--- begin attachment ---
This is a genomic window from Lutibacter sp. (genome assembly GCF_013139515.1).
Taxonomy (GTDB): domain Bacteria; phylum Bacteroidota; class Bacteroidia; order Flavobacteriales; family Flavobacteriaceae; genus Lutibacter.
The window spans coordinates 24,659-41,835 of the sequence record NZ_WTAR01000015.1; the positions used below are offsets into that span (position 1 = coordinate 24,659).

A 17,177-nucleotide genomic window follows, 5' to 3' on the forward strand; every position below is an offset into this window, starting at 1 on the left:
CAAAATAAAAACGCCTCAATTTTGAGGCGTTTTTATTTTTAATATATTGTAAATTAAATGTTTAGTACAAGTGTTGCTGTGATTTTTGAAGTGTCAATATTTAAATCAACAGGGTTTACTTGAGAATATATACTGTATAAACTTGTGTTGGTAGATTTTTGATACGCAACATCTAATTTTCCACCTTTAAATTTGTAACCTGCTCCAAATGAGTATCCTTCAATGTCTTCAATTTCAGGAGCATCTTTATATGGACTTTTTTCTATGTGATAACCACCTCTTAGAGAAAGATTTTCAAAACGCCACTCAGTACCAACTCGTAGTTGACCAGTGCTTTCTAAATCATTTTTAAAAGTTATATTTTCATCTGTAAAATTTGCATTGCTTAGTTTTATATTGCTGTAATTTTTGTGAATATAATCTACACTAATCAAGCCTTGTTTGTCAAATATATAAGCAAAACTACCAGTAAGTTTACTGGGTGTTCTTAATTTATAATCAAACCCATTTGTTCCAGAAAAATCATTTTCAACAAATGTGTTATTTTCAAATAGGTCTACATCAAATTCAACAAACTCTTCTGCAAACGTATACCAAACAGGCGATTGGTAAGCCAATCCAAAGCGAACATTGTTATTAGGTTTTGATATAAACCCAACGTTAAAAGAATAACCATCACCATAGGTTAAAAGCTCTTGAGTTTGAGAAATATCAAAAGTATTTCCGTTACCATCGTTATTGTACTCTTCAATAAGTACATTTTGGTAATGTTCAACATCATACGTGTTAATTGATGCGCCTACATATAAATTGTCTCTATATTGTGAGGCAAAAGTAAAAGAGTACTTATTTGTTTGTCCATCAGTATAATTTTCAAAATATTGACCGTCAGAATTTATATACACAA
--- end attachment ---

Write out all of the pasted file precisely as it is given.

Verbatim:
This is a genomic window from Lutibacter sp. (genome assembly GCF_013139515.1).
Taxonomy (GTDB): domain Bacteria; phylum Bacteroidota; class Bacteroidia; order Flavobacteriales; family Flavobacteriaceae; genus Lutibacter.
The window spans coordinates 24,659-41,835 of the sequence record NZ_WTAR01000015.1; the positions used below are offsets into that span (position 1 = coordinate 24,659).

A 17,177-nucleotide genomic window follows, 5' to 3' on the forward strand; every position below is an offset into this window, starting at 1 on the left:
CAAAATAAAAACGCCTCAATTTTGAGGCGTTTTTATTTTTAATATATTGTAAATTAAATGTTTAGTACAAGTGTTGCTGTGATTTTTGAAGTGTCAATATTTAAATCAACAGGGTTTACTTGAGAATATATACTGTATAAACTTGTGTTGGTAGATTTTTGATACGCAACATCTAATTTTCCACCTTTAAATTTGTAACCTGCTCCAAATGAGTATCCTTCAATGTCTTCAATTTCAGGAGCATCTTTATATGGACTTTTTTCTATGTGATAACCACCTCTTAGAGAAAGATTTTCAAAACGCCACTCAGTACCAACTCGTAGTTGACCAGTGCTTTCTAAATCATTTTTAAAAGTTATATTTTCATCTGTAAAATTTGCATTGCTTAGTTTTATATTGCTGTAATTTTTGTGAATATAATCTACACTAATCAAGCCTTGTTTGTCAAATATATAAGCAAAACTACCAGTAAGTTTACTGGGTGTTCTTAATTTATAATCAAACCCATTTGTTCCAGAAAAATCATTTTCAACAAATGTGTTATTTTCAAATAGGTCTACATCAAATTCAACAAACTCTTCTGCAAACGTATACCAAACAGGCGATTGGTAAGCCAATCCAAAGCGAACATTGTTATTAGGTTTTGATATAAACCCAACGTTAAAAGAATAACCATCACCATAGGTTAAAAGCTCTTGAGTTTGAGAAATATCAAAAGTATTTCCGTTACCATCGTTATTGTACTCTTCAATAAGTACATTTTGGTAATGTTCAACATCATACGTGTTAATTGATGCGCCTACATATAAATTGTCTCTATATTGTGAGGCAAAAGTAAAAGAGTACTTATTTGTTTGTCCATCAGTATAATTTTCAAAATATTGACCGTCAGAATTTATATACACAA